China Fishing Safety Workshop Mulls Treaty Ratification
National workshop discussed China's potential ratification and implementation of fisheries-related conventions, including IMO's 2012 Cape Town Agreement (CTA), aimed at improving safety standards on fishing vessels, and the 1995 Standards on Training, Certification and Watchkeeping for Fishing Vessel Personnel (STCW-F).
Fisheries-related conventions are key tools used by flag, coastal and port States to effectively monitor and control fishing vessels and minimize the risk of illegal, unreported and unregulated (IUU) fishing activities, by enhancing transparency, traceability and governance.
This was the focus of a national workshop in Shanghai, China (July 29-30) organized by the Shanghai Ocean University and the Bureau of Fisheries of the Ministry of Agriculture and Rural Affairs of the People's Republic of China, with input from IMO, the UN Food and Agriculture Organization (FAO), The Pew Charitable Trusts and the IMO Number Scheme manager (IHS Markit).
Participants discussed China's potential ratification and implementation of fisheries-related conventions, including IMO's 2012 Cape Town Agreement (CTA), aimed at improving safety standards on fishing vessels, and the 1995 Standards on Training, Certification and Watchkeeping for Fishing Vessel Personnel (STCW-F).
They also discussed the implementation of the FAO 2009 Agreement on Port State Measures to Prevent, Deter and Eliminate Illegal, Unreported and Unregulated (IUU) Fishing (PSMA).
The People's Republic of China is yet to become a Party to the IMO fishing vessel safety and training treaties. However, China reported that considerable research has begun into ratification implications. With thousands of seagoing fishing vessels of 24 meters and above, China's accession to the Cape Town Agreement would have considerable global impact.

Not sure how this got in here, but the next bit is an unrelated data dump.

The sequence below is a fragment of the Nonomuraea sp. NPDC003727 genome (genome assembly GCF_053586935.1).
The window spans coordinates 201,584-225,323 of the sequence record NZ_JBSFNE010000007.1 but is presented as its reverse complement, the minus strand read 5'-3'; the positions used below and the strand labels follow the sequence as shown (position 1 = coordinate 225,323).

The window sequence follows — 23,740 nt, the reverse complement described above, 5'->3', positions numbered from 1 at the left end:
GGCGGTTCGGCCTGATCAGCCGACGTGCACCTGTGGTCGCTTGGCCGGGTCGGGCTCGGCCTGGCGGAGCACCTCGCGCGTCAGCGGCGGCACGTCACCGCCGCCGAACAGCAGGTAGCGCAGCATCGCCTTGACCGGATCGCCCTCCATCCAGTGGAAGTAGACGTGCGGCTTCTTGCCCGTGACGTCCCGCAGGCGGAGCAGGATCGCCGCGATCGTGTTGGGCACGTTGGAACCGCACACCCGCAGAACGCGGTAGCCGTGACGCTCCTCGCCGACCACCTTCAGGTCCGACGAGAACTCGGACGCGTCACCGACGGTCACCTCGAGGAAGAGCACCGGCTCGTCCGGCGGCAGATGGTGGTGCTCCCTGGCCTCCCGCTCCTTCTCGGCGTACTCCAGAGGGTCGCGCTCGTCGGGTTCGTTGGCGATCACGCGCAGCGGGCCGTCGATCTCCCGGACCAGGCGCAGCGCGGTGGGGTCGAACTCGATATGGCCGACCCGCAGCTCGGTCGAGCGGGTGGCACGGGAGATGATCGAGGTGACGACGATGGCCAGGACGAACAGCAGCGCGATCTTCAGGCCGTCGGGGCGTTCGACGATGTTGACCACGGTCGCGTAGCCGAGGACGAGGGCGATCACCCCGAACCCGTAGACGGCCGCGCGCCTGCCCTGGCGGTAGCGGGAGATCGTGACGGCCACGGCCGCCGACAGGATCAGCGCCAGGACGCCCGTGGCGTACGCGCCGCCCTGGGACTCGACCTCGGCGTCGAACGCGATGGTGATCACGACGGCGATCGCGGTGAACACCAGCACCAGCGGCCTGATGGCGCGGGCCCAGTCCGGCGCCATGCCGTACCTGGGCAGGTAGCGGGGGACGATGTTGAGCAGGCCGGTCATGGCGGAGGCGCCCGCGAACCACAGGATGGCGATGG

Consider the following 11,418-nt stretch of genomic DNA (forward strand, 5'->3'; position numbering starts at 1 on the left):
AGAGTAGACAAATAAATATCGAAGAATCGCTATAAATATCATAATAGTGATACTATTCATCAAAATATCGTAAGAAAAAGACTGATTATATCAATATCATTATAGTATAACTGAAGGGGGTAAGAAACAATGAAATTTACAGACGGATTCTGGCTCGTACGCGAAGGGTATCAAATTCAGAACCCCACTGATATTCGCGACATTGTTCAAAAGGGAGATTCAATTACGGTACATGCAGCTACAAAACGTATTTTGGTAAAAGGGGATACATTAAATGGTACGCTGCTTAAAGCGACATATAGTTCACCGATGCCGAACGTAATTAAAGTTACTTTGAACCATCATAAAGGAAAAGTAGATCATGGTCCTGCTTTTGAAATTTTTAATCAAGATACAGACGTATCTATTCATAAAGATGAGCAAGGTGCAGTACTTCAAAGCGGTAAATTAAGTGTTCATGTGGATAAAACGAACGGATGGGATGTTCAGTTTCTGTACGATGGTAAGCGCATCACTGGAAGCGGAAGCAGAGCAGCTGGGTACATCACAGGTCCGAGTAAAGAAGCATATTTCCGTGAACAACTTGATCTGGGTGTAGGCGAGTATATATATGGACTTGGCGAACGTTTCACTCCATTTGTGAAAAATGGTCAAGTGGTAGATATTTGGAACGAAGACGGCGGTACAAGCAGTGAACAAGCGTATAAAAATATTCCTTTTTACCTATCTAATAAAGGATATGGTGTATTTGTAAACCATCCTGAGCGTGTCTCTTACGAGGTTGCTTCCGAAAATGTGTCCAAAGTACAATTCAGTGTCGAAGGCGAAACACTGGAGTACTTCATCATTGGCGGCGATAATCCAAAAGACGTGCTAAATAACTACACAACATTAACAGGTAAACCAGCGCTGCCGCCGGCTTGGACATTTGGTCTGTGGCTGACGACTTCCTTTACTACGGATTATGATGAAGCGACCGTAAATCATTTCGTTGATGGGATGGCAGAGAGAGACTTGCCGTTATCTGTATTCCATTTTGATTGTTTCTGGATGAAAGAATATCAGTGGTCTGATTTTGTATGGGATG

The workshop concluded with several positive outcomes. China pledged to attend the Ministerial Conference on Fishing Vessel Safety and Illegal, Unreported and Unregulated (IUU) Fishing, organized by IMO and the Government of Spain, Torremolinos, Málaga, Spain (October 2019 21-23) and to provide the conference with information on measures to be taken for the entry into force of the Cape Town Agreement.
China also welcomed the IMO Number Scheme manager's proposal to allow for phased allocation of the IMO Ship Identification numbers to Chinese fishing vessels of 12 meters in length and above. This will also be used to populate the FAO's Global Record of Fishing Vessels,
Refrigerated Transport Vessels and Supply Vessels. The IMO Ship Identification Number Scheme is currently voluntary for fishing vessels.
To date, 11 States with a total of 1,413 vessels have ratified the Cape Town Agreement. The treaty will enter into force 12 months after at least 22 States, with an aggregate 3,600 fishing vessels of 24 m in length and over operating on the high seas have expressed their consent to be bound by it.
The Ministerial Conference on Fishing Vessel Safety and IUU Fishing (October 21-23) will be followed by the Joint FAO/ILO/IMO Working Group on IUU Fishing (October 23-25).
The workshop was attended by 45 participants from the Bureau of Fisheries, Ministry of Agriculture and Rural Affairs; Ministry of Transport; Shanghai Ocean University; Dalian Maritime University; China Overseas Fisheries Association; China Classification Society; all China's coastal provincial port authorities; IMO; FAO; The Pew Charitable Trusts and the IMO Number Scheme manager.